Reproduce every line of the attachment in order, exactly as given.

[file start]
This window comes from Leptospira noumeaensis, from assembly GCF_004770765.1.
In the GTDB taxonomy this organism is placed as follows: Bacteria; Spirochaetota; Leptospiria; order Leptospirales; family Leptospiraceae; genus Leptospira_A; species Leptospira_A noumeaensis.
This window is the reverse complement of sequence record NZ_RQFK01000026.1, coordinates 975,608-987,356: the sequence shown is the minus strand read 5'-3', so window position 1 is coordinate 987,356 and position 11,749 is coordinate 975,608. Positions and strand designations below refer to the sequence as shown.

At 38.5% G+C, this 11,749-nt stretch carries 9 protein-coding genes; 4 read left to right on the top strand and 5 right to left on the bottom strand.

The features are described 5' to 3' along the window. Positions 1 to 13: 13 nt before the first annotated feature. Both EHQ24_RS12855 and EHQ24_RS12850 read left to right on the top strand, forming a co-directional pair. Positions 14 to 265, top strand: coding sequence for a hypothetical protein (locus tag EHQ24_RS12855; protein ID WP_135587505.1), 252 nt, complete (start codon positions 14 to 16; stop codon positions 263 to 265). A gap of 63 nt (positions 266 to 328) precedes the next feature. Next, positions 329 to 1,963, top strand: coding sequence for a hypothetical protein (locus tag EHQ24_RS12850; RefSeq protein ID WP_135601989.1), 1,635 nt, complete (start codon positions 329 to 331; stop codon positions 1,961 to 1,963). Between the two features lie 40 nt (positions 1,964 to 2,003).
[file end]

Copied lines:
This window comes from Leptospira noumeaensis, from assembly GCF_004770765.1.
In the GTDB taxonomy this organism is placed as follows: Bacteria; Spirochaetota; Leptospiria; order Leptospirales; family Leptospiraceae; genus Leptospira_A; species Leptospira_A noumeaensis.
This window is the reverse complement of sequence record NZ_RQFK01000026.1, coordinates 975,608-987,356: the sequence shown is the minus strand read 5'-3', so window position 1 is coordinate 987,356 and position 11,749 is coordinate 975,608. Positions and strand designations below refer to the sequence as shown.

At 38.5% G+C, this 11,749-nt stretch carries 9 protein-coding genes; 4 read left to right on the top strand and 5 right to left on the bottom strand.

The features are described 5' to 3' along the window. Positions 1 to 13: 13 nt before the first annotated feature. Both EHQ24_RS12855 and EHQ24_RS12850 read left to right on the top strand, forming a co-directional pair. Positions 14 to 265, top strand: coding sequence for a hypothetical protein (locus tag EHQ24_RS12855; protein ID WP_135587505.1), 252 nt, complete (start codon positions 14 to 16; stop codon positions 263 to 265). A gap of 63 nt (positions 266 to 328) precedes the next feature. Next, positions 329 to 1,963, top strand: coding sequence for a hypothetical protein (locus tag EHQ24_RS12850; RefSeq protein ID WP_135601989.1), 1,635 nt, complete (start codon positions 329 to 331; stop codon positions 1,961 to 1,963). Between the two features lie 40 nt (positions 1,964 to 2,003).